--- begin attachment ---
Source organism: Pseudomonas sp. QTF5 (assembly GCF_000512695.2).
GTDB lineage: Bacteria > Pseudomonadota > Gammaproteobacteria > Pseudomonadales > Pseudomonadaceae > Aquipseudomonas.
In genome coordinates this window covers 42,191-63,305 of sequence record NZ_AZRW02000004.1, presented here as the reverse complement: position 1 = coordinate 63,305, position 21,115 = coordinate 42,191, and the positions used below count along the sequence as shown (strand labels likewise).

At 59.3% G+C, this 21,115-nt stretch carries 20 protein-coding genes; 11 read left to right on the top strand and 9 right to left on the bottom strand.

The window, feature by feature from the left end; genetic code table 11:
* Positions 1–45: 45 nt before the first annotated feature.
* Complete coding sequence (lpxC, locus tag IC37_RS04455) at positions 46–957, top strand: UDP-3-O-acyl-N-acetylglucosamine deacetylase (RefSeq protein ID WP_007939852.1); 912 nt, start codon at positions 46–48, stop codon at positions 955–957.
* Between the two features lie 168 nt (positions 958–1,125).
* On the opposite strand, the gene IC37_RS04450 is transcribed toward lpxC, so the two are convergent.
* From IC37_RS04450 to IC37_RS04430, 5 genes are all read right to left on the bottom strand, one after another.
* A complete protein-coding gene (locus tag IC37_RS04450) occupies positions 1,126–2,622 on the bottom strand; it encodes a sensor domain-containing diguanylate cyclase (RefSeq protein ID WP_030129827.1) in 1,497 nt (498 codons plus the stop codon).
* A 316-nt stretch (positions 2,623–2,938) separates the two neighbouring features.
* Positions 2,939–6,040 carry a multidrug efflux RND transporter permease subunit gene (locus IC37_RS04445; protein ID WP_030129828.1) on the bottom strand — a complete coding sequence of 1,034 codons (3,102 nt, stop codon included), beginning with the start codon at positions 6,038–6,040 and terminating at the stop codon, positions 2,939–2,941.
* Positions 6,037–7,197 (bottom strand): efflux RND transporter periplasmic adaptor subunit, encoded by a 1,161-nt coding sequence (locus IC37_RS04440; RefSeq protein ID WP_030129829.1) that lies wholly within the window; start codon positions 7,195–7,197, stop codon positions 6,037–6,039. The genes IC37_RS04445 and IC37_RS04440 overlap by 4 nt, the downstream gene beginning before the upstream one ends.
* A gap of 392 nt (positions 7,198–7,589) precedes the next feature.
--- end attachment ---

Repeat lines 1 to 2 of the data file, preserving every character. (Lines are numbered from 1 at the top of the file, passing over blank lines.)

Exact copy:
Source organism: Pseudomonas sp. QTF5 (assembly GCF_000512695.2).
GTDB lineage: Bacteria > Pseudomonadota > Gammaproteobacteria > Pseudomonadales > Pseudomonadaceae > Aquipseudomonas.